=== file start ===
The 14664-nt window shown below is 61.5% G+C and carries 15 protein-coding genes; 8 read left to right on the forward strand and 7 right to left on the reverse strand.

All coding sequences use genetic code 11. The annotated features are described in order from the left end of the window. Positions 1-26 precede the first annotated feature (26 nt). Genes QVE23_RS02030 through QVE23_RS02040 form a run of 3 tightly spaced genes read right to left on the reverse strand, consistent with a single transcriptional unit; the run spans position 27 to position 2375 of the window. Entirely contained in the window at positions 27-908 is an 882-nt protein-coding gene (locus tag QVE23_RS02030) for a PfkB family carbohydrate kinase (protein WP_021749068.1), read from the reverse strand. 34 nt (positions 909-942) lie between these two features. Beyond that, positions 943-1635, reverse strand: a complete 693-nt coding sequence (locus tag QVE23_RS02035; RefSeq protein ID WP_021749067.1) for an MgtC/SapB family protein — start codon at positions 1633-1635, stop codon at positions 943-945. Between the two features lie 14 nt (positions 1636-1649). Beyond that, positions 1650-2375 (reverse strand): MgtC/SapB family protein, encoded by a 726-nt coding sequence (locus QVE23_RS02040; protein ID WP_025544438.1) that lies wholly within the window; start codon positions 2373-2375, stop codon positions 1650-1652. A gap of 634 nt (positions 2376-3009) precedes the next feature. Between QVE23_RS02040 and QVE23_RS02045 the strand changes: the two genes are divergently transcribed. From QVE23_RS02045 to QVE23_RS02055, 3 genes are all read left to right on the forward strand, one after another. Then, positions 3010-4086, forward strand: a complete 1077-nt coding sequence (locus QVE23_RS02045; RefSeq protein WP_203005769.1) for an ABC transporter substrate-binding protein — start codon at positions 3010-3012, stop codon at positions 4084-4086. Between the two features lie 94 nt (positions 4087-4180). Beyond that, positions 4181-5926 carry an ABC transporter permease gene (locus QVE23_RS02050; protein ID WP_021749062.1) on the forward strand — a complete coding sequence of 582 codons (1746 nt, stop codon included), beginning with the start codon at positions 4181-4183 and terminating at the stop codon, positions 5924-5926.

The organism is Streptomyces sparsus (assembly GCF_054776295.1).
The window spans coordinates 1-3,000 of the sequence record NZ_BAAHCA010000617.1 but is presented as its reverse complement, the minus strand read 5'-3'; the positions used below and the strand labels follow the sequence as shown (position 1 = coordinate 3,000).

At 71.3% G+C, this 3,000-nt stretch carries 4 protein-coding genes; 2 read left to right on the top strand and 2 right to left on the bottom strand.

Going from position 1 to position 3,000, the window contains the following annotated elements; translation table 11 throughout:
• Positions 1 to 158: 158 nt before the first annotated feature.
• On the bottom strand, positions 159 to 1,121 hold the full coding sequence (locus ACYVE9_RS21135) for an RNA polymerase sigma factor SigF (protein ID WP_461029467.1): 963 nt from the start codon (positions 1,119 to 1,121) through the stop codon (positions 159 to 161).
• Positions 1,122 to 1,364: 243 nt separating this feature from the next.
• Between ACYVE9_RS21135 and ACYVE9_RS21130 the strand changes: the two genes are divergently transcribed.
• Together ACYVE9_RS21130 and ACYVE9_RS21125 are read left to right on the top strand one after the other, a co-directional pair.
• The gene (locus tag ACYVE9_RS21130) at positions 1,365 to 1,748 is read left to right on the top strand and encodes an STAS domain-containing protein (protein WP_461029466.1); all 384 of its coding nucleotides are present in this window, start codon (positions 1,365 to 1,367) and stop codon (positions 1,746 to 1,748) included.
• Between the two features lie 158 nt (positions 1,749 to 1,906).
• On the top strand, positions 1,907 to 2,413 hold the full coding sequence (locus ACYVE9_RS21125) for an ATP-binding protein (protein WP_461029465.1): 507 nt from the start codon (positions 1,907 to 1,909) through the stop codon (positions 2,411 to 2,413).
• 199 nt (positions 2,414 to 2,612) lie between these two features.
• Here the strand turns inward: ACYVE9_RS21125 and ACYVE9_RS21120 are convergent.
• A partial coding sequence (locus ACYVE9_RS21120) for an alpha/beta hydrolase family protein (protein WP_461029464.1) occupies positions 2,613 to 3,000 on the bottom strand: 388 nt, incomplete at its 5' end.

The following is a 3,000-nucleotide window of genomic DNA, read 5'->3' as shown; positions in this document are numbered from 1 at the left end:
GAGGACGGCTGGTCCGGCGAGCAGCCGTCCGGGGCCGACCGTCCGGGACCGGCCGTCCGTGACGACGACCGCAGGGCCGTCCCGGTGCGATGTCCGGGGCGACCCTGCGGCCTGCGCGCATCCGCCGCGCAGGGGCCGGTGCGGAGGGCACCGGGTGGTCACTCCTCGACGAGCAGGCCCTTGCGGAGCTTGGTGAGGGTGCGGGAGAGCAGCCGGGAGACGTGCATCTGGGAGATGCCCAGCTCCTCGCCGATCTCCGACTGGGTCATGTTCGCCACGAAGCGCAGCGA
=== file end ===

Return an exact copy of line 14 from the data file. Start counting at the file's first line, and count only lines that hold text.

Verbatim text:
• On the top strand, positions 1,907 to 2,413 hold the full coding sequence (locus ACYVE9_RS21125) for an ATP-binding protein (protein WP_461029465.1): 507 nt from the start codon (positions 1,907 to 1,909) through the stop codon (positions 2,411 to 2,413).